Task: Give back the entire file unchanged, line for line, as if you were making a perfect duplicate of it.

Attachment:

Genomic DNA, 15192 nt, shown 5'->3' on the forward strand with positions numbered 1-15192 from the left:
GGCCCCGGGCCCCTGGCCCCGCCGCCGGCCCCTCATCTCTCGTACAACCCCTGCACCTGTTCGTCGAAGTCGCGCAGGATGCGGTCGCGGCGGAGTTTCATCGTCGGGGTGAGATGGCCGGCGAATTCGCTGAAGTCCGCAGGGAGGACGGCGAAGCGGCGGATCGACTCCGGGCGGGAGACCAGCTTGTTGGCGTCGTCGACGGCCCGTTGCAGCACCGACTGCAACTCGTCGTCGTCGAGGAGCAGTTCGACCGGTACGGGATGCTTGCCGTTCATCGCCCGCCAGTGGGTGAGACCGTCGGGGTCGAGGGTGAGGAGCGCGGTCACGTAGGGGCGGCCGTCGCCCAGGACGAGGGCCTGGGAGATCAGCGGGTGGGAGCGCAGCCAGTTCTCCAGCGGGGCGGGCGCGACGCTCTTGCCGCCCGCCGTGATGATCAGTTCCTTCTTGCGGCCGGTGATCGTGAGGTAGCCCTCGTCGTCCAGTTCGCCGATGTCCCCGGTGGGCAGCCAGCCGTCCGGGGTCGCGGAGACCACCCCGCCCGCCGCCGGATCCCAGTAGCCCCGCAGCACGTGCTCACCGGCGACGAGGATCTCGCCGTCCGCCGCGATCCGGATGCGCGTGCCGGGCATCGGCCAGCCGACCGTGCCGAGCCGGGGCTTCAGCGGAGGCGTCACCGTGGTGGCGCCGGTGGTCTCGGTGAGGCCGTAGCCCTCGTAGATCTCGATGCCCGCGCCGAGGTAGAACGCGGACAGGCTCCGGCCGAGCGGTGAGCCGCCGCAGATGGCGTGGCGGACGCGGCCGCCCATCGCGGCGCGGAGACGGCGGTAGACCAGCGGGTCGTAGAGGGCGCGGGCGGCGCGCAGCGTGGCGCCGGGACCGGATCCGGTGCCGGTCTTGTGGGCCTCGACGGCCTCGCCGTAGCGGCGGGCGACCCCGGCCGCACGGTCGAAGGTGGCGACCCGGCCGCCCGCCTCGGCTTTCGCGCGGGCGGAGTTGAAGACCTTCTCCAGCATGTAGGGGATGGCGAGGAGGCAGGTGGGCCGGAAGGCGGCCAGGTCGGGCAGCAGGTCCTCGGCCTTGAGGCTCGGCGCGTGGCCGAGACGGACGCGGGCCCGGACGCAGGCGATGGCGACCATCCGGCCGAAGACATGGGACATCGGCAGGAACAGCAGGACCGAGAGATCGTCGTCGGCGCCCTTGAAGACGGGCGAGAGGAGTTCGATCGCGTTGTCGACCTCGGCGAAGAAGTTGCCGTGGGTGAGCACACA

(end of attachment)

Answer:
Genomic DNA, 15192 nt, shown 5'->3' on the forward strand with positions numbered 1-15192 from the left:
GGCCCCGGGCCCCTGGCCCCGCCGCCGGCCCCTCATCTCTCGTACAACCCCTGCACCTGTTCGTCGAAGTCGCGCAGGATGCGGTCGCGGCGGAGTTTCATCGTCGGGGTGAGATGGCCGGCGAATTCGCTGAAGTCCGCAGGGAGGACGGCGAAGCGGCGGATCGACTCCGGGCGGGAGACCAGCTTGTTGGCGTCGTCGACGGCCCGTTGCAGCACCGACTGCAACTCGTCGTCGTCGAGGAGCAGTTCGACCGGTACGGGATGCTTGCCGTTCATCGCCCGCCAGTGGGTGAGACCGTCGGGGTCGAGGGTGAGGAGCGCGGTCACGTAGGGGCGGCCGTCGCCCAGGACGAGGGCCTGGGAGATCAGCGGGTGGGAGCGCAGCCAGTTCTCCAGCGGGGCGGGCGCGACGCTCTTGCCGCCCGCCGTGATGATCAGTTCCTTCTTGCGGCCGGTGATCGTGAGGTAGCCCTCGTCGTCCAGTTCGCCGATGTCCCCGGTGGGCAGCCAGCCGTCCGGGGTCGCGGAGACCACCCCGCCCGCCGCCGGATCCCAGTAGCCCCGCAGCACGTGCTCACCGGCGACGAGGATCTCGCCGTCCGCCGCGATCCGGATGCGCGTGCCGGGCATCGGCCAGCCGACCGTGCCGAGCCGGGGCTTCAGCGGAGGCGTCACCGTGGTGGCGCCGGTGGTCTCGGTGAGGCCGTAGCCCTCGTAGATCTCGATGCCCGCGCCGAGGTAGAACGCGGACAGGCTCCGGCCGAGCGGTGAGCCGCCGCAGATGGCGTGGCGGACGCGGCCGCCCATCGCGGCGCGGAGACGGCGGTAGACCAGCGGGTCGTAGAGGGCGCGGGCGGCGCGCAGCGTGGCGCCGGGACCGGATCCGGTGCCGGTCTTGTGGGCCTCGACGGCCTCGCCGTAGCGGCGGGCGACCCCGGCCGCACGGTCGAAGGTGGCGACCCGGCCGCCCGCCTCGGCTTTCGCGCGGGCGGAGTTGAAGACCTTCTCCAGCATGTAGGGGATGGCGAGGAGGCAGGTGGGCCGGAAGGCGGCCAGGTCGGGCAGCAGGTCCTCGGCCTTGAGGCTCGGCGCGTGGCCGAGACGGACGCGGGCCCGGACGCAGGCGATGGCGACCATCCGGCCGAAGACATGGGACATCGGCAGGAACAGCAGGACCGAGAGATCGTCGTCGGCGCCCTTGAAGACGGGCGAGAGGAGTTCGATCGCGTTGTCGACCTCGGCGAAGAAGTTGCCGTGGGTGAGCACACA